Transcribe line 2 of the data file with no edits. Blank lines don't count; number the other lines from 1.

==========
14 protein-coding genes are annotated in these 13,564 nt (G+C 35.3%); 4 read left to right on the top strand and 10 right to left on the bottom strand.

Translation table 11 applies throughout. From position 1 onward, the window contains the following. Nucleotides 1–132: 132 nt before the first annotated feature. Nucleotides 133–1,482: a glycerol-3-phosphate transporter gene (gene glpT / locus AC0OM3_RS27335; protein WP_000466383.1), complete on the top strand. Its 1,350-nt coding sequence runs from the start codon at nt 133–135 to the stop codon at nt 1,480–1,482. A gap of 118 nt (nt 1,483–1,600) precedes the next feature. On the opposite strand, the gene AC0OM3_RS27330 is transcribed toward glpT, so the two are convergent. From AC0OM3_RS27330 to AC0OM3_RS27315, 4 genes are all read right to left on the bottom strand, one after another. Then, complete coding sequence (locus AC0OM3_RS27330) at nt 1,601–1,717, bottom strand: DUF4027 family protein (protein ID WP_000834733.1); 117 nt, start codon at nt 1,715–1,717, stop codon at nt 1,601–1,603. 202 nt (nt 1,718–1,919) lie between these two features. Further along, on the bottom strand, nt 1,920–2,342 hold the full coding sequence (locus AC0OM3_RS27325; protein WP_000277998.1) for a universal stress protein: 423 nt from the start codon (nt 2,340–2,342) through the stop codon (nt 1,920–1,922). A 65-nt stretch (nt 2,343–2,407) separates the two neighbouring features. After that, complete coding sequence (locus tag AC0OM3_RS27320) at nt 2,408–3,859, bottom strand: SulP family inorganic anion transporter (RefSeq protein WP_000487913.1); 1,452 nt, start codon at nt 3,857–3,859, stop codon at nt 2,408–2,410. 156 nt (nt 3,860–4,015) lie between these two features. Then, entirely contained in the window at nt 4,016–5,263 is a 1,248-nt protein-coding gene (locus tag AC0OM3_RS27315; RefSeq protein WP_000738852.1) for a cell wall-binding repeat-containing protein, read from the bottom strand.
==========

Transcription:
Translation table 11 applies throughout. From position 1 onward, the window contains the following. Nucleotides 1–132: 132 nt before the first annotated feature. Nucleotides 133–1,482: a glycerol-3-phosphate transporter gene (gene glpT / locus AC0OM3_RS27335; protein WP_000466383.1), complete on the top strand. Its 1,350-nt coding sequence runs from the start codon at nt 133–135 to the stop codon at nt 1,480–1,482. A gap of 118 nt (nt 1,483–1,600) precedes the next feature. On the opposite strand, the gene AC0OM3_RS27330 is transcribed toward glpT, so the two are convergent. From AC0OM3_RS27330 to AC0OM3_RS27315, 4 genes are all read right to left on the bottom strand, one after another. Then, complete coding sequence (locus AC0OM3_RS27330) at nt 1,601–1,717, bottom strand: DUF4027 family protein (protein ID WP_000834733.1); 117 nt, start codon at nt 1,715–1,717, stop codon at nt 1,601–1,603. 202 nt (nt 1,718–1,919) lie between these two features. Further along, on the bottom strand, nt 1,920–2,342 hold the full coding sequence (locus AC0OM3_RS27325; protein WP_000277998.1) for a universal stress protein: 423 nt from the start codon (nt 2,340–2,342) through the stop codon (nt 1,920–1,922). A 65-nt stretch (nt 2,343–2,407) separates the two neighbouring features. After that, complete coding sequence (locus tag AC0OM3_RS27320) at nt 2,408–3,859, bottom strand: SulP family inorganic anion transporter (RefSeq protein WP_000487913.1); 1,452 nt, start codon at nt 3,857–3,859, stop codon at nt 2,408–2,410. 156 nt (nt 3,860–4,015) lie between these two features. Then, entirely contained in the window at nt 4,016–5,263 is a 1,248-nt protein-coding gene (locus tag AC0OM3_RS27315; RefSeq protein WP_000738852.1) for a cell wall-binding repeat-containing protein, read from the bottom strand.